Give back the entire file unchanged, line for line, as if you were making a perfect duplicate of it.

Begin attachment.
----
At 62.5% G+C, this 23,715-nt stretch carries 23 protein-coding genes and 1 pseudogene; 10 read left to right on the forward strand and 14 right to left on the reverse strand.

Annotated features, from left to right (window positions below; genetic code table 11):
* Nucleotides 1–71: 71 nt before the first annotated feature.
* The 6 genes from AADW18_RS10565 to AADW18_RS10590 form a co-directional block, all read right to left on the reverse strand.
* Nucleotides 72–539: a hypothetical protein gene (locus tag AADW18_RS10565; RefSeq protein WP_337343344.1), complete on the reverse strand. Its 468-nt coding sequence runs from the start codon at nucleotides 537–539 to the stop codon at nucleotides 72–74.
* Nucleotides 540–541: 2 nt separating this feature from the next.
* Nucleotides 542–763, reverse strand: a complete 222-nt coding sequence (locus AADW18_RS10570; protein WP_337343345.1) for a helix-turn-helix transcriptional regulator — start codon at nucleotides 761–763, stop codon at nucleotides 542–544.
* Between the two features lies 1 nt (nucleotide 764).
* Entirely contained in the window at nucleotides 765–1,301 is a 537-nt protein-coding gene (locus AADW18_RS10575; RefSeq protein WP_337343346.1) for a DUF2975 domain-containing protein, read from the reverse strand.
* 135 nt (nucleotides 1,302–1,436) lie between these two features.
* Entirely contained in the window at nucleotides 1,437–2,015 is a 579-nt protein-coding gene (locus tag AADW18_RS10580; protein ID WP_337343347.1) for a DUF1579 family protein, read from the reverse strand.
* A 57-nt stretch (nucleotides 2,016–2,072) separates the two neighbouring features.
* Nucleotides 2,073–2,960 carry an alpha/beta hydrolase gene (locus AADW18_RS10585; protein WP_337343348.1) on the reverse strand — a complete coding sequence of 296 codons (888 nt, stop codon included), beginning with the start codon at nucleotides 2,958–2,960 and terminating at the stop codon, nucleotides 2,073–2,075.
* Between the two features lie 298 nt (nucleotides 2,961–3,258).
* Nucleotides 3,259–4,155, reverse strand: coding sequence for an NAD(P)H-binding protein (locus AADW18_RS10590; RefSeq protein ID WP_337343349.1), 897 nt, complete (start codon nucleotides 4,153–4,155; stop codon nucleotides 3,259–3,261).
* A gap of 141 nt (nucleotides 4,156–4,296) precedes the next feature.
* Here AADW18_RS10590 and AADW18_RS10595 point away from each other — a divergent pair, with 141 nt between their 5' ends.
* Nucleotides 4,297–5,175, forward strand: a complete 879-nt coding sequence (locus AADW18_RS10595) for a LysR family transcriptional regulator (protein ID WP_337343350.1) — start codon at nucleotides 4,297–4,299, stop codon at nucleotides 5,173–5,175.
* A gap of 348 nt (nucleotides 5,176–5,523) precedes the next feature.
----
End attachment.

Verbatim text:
At 62.5% G+C, this 23,715-nt stretch carries 23 protein-coding genes and 1 pseudogene; 10 read left to right on the forward strand and 14 right to left on the reverse strand.

Annotated features, from left to right (window positions below; genetic code table 11):
* Nucleotides 1–71: 71 nt before the first annotated feature.
* The 6 genes from AADW18_RS10565 to AADW18_RS10590 form a co-directional block, all read right to left on the reverse strand.
* Nucleotides 72–539: a hypothetical protein gene (locus tag AADW18_RS10565; RefSeq protein WP_337343344.1), complete on the reverse strand. Its 468-nt coding sequence runs from the start codon at nucleotides 537–539 to the stop codon at nucleotides 72–74.
* Nucleotides 540–541: 2 nt separating this feature from the next.
* Nucleotides 542–763, reverse strand: a complete 222-nt coding sequence (locus AADW18_RS10570; protein WP_337343345.1) for a helix-turn-helix transcriptional regulator — start codon at nucleotides 761–763, stop codon at nucleotides 542–544.
* Between the two features lies 1 nt (nucleotide 764).
* Entirely contained in the window at nucleotides 765–1,301 is a 537-nt protein-coding gene (locus AADW18_RS10575; RefSeq protein WP_337343346.1) for a DUF2975 domain-containing protein, read from the reverse strand.
* 135 nt (nucleotides 1,302–1,436) lie between these two features.
* Entirely contained in the window at nucleotides 1,437–2,015 is a 579-nt protein-coding gene (locus tag AADW18_RS10580; protein ID WP_337343347.1) for a DUF1579 family protein, read from the reverse strand.
* A 57-nt stretch (nucleotides 2,016–2,072) separates the two neighbouring features.
* Nucleotides 2,073–2,960 carry an alpha/beta hydrolase gene (locus AADW18_RS10585; protein WP_337343348.1) on the reverse strand — a complete coding sequence of 296 codons (888 nt, stop codon included), beginning with the start codon at nucleotides 2,958–2,960 and terminating at the stop codon, nucleotides 2,073–2,075.
* Between the two features lie 298 nt (nucleotides 2,961–3,258).
* Nucleotides 3,259–4,155, reverse strand: coding sequence for an NAD(P)H-binding protein (locus AADW18_RS10590; RefSeq protein ID WP_337343349.1), 897 nt, complete (start codon nucleotides 4,153–4,155; stop codon nucleotides 3,259–3,261).
* A gap of 141 nt (nucleotides 4,156–4,296) precedes the next feature.
* Here AADW18_RS10590 and AADW18_RS10595 point away from each other — a divergent pair, with 141 nt between their 5' ends.
* Nucleotides 4,297–5,175, forward strand: a complete 879-nt coding sequence (locus AADW18_RS10595) for a LysR family transcriptional regulator (protein ID WP_337343350.1) — start codon at nucleotides 4,297–4,299, stop codon at nucleotides 5,173–5,175.
* A gap of 348 nt (nucleotides 5,176–5,523) precedes the next feature.